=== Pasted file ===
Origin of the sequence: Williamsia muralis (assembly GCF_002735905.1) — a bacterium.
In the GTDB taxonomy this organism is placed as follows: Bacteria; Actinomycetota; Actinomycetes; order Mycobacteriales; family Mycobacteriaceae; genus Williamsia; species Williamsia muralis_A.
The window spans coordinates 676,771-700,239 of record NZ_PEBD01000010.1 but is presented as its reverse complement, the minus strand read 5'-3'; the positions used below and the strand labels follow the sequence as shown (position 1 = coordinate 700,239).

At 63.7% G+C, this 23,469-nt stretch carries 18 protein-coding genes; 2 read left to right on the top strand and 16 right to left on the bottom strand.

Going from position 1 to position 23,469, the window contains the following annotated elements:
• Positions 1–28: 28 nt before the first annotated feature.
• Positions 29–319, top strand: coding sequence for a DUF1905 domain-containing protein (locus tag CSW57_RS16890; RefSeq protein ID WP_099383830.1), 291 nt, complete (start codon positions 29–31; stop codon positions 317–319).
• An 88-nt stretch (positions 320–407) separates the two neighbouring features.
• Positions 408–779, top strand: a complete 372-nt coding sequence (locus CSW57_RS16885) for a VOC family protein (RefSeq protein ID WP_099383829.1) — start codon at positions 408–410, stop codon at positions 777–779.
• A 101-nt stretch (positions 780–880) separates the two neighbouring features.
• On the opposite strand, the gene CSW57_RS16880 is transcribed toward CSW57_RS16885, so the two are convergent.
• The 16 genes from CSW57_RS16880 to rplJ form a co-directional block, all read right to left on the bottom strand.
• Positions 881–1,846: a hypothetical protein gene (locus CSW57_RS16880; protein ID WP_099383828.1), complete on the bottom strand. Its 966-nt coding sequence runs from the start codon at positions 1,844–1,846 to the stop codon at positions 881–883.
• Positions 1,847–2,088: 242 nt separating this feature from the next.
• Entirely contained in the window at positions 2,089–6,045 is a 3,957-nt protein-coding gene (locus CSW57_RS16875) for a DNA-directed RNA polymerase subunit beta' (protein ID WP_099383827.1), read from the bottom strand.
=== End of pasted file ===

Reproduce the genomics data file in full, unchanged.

Origin of the sequence: Williamsia muralis (assembly GCF_002735905.1) — a bacterium.
In the GTDB taxonomy this organism is placed as follows: Bacteria; Actinomycetota; Actinomycetes; order Mycobacteriales; family Mycobacteriaceae; genus Williamsia; species Williamsia muralis_A.
The window spans coordinates 676,771-700,239 of record NZ_PEBD01000010.1 but is presented as its reverse complement, the minus strand read 5'-3'; the positions used below and the strand labels follow the sequence as shown (position 1 = coordinate 700,239).

At 63.7% G+C, this 23,469-nt stretch carries 18 protein-coding genes; 2 read left to right on the top strand and 16 right to left on the bottom strand.

Going from position 1 to position 23,469, the window contains the following annotated elements:
• Positions 1–28: 28 nt before the first annotated feature.
• Positions 29–319, top strand: coding sequence for a DUF1905 domain-containing protein (locus tag CSW57_RS16890; RefSeq protein ID WP_099383830.1), 291 nt, complete (start codon positions 29–31; stop codon positions 317–319).
• An 88-nt stretch (positions 320–407) separates the two neighbouring features.
• Positions 408–779, top strand: a complete 372-nt coding sequence (locus CSW57_RS16885) for a VOC family protein (RefSeq protein ID WP_099383829.1) — start codon at positions 408–410, stop codon at positions 777–779.
• A 101-nt stretch (positions 780–880) separates the two neighbouring features.
• On the opposite strand, the gene CSW57_RS16880 is transcribed toward CSW57_RS16885, so the two are convergent.
• The 16 genes from CSW57_RS16880 to rplJ form a co-directional block, all read right to left on the bottom strand.
• Positions 881–1,846: a hypothetical protein gene (locus CSW57_RS16880; protein ID WP_099383828.1), complete on the bottom strand. Its 966-nt coding sequence runs from the start codon at positions 1,844–1,846 to the stop codon at positions 881–883.
• Positions 1,847–2,088: 242 nt separating this feature from the next.
• Entirely contained in the window at positions 2,089–6,045 is a 3,957-nt protein-coding gene (locus CSW57_RS16875) for a DNA-directed RNA polymerase subunit beta' (protein ID WP_099383827.1), read from the bottom strand.